If someone is keeping a secret, in the US one might say "tell me!" However, I was in the UK and I heard a person say "tell us!" although she did not appear to be with anyone. Am I misunderstanding or is this common?
Yes, it's quite common. It's non standard British English, akin to the "royal "we"".
I use it sometimes myself, though I don't really know why. A couple of examples for you that I can hear myself saying:
When making my way through a crowd of people. (It's just me, though sometimes the "us" form sounds a bit nicer.)
Do us a favour!
Used in indignation similar to "Oh, please(!)". Your example is also one where this is a common trait.
This usage is even more common in Newcastle than the rest of the UK, often making its way into lots of everyday phrases.
Give us a call
Just me. Nobody else.
"Us" for me is common in the north east (of England) particularly Co Durham Land of Prince Bishops.
It's just an old English way of speaking. Many people say "us" but if they are writing will use the word "me". I was born in Sunderland and I use it some times, depends who I am talking to.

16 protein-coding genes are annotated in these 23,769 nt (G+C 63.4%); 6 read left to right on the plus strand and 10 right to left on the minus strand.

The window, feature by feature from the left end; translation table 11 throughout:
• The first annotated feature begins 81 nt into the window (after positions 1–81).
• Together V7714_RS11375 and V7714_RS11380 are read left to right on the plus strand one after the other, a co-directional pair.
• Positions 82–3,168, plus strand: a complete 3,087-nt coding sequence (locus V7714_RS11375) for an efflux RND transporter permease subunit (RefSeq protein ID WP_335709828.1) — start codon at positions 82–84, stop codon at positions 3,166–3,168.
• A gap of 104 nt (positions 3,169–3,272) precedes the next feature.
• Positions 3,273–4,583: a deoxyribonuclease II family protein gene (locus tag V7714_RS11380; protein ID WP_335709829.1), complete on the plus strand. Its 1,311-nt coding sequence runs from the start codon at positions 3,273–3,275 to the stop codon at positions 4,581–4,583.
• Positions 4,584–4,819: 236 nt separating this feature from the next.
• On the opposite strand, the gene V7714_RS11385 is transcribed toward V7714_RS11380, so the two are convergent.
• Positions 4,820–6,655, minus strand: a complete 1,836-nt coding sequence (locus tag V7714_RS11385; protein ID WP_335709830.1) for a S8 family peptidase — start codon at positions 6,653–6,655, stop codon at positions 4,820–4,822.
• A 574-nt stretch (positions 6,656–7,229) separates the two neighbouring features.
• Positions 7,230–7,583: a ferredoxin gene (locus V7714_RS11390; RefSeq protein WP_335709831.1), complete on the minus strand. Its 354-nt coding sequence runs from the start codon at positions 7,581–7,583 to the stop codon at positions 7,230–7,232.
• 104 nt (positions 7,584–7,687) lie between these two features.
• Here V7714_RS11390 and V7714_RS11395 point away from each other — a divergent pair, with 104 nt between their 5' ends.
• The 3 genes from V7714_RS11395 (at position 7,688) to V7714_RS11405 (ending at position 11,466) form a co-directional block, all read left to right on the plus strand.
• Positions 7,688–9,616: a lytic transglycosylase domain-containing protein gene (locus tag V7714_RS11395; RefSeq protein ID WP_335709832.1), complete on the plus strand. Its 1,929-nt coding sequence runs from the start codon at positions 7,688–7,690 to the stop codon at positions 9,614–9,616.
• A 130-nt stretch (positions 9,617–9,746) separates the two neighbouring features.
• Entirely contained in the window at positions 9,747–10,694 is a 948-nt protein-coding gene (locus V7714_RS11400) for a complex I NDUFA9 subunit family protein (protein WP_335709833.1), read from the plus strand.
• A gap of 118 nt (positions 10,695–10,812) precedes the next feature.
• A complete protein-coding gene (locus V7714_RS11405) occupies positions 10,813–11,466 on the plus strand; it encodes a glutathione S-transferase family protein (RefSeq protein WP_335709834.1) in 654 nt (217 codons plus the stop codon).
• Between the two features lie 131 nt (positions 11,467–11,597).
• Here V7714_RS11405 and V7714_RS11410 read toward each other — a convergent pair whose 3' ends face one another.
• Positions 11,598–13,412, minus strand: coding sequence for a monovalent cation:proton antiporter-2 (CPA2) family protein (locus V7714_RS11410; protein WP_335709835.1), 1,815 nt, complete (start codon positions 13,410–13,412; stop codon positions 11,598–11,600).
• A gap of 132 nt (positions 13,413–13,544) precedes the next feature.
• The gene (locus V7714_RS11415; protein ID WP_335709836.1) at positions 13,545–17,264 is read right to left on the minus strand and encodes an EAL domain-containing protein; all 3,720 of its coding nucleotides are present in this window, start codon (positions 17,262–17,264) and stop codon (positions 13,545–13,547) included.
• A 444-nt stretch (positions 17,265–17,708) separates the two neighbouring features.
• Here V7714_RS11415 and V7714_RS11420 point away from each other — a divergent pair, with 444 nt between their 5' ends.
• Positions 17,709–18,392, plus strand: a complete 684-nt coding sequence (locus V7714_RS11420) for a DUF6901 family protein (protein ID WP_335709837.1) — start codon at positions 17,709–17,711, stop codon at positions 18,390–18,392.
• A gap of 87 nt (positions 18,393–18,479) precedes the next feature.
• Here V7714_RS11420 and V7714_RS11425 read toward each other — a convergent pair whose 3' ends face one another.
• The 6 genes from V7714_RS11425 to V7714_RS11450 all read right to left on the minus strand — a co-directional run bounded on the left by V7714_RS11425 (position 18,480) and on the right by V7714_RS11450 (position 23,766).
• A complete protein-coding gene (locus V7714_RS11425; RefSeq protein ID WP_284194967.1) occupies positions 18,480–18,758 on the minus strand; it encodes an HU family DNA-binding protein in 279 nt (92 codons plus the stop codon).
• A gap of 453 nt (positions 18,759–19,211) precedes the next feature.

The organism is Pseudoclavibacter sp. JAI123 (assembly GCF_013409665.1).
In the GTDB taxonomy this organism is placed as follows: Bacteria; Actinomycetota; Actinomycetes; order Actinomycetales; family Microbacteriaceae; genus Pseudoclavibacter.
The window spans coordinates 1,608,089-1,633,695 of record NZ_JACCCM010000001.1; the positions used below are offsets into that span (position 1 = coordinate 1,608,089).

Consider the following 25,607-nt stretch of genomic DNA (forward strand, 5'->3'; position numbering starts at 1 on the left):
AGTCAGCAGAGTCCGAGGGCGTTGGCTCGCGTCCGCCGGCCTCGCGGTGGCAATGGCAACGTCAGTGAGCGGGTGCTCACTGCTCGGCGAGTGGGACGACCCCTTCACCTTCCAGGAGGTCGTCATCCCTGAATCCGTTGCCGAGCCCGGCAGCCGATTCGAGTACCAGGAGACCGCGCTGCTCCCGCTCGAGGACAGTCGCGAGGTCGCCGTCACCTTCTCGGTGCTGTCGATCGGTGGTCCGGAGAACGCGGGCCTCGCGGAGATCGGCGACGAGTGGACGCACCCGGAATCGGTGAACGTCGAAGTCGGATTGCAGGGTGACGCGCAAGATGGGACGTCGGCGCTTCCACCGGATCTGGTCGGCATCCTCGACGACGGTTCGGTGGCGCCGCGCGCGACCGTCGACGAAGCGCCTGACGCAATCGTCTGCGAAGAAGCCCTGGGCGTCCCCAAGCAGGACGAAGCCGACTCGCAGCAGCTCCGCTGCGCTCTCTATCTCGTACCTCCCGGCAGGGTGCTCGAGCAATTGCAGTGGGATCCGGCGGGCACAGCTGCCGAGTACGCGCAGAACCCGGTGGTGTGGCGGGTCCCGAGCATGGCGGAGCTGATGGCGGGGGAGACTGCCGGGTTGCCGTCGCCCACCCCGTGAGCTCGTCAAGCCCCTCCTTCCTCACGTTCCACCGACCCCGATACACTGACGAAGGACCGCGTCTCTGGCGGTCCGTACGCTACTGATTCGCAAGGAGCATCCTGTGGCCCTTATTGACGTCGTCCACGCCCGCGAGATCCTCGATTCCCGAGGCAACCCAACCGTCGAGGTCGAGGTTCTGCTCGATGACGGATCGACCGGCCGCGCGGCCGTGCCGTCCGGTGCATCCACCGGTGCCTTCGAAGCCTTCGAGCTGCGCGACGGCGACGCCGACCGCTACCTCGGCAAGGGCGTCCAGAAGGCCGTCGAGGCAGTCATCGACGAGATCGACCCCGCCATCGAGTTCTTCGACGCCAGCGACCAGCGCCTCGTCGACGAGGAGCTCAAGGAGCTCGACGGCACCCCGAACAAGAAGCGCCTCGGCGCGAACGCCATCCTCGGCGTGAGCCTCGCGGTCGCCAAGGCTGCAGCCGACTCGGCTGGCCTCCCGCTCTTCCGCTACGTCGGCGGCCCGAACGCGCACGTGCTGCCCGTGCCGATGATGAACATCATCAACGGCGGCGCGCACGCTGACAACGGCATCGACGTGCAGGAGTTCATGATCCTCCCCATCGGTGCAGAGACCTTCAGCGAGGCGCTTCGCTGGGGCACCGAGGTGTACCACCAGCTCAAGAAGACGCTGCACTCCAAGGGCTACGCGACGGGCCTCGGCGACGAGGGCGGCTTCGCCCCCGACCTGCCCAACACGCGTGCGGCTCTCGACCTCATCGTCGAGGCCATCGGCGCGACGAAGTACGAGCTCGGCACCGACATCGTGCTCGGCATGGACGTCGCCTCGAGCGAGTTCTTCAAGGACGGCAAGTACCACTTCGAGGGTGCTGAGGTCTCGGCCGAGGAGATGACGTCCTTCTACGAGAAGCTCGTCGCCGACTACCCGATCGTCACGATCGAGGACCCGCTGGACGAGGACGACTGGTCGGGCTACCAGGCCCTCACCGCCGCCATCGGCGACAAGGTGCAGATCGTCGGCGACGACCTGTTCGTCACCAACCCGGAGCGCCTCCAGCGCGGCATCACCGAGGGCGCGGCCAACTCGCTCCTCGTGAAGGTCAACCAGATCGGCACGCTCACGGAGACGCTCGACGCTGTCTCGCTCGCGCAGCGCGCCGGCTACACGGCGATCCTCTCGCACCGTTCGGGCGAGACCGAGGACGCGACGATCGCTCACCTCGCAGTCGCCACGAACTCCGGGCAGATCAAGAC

If you listen carefully you may notice
- "us" meaning me sounds a bit like "uzzz" and
- "us" meaning you and me sounds like "uss".
That's my family and friends anyway or anyhow as we sometimes say too!:).
Alan Bleasdale's emotive series "Boys from the black stuff" (1982) follows the unfortunate Jimmy (Yosser) Hughes as his life spirals downwards after he loses his job, working with a tarmac gang in Liverpool, to losing his wife and falling foul of the local authorities. Towards the end of the series Yosser, driven to despair, is seen begging for work with his much used request: "Gi's a job" a phrase meaning "Give us (me) a job." Actor Bernard Hughes' use of the vernacular expression added so much to the atmosphere of the scene, of a man desperately hanging on to his dignity in a hopeless situation.
"Us" meaning me appeared in Northern English dialect, (now almost lost in time)"Tha'll tellus owt" (You will tell me anything) as a riposte to an outlandish statement or excuse, tone of voice adding to the weight of the phrase. Here the 'us' often had a two-fold function interpreted as "you will tell me, and any other person in the room, anything, thus both singular and plural in one labour saving sentence, allying the speaker with others about him.